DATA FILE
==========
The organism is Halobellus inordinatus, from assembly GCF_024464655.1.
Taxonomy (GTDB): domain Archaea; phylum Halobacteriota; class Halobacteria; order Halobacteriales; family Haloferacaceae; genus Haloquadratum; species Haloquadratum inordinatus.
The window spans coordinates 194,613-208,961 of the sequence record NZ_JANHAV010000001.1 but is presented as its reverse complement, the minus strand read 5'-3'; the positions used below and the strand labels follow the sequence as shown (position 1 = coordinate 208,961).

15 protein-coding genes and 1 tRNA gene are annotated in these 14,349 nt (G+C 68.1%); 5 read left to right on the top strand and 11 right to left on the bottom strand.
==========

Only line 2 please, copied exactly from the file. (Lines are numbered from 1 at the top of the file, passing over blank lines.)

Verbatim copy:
Taxonomy (GTDB): domain Archaea; phylum Halobacteriota; class Halobacteria; order Halobacteriales; family Haloferacaceae; genus Haloquadratum; species Haloquadratum inordinatus.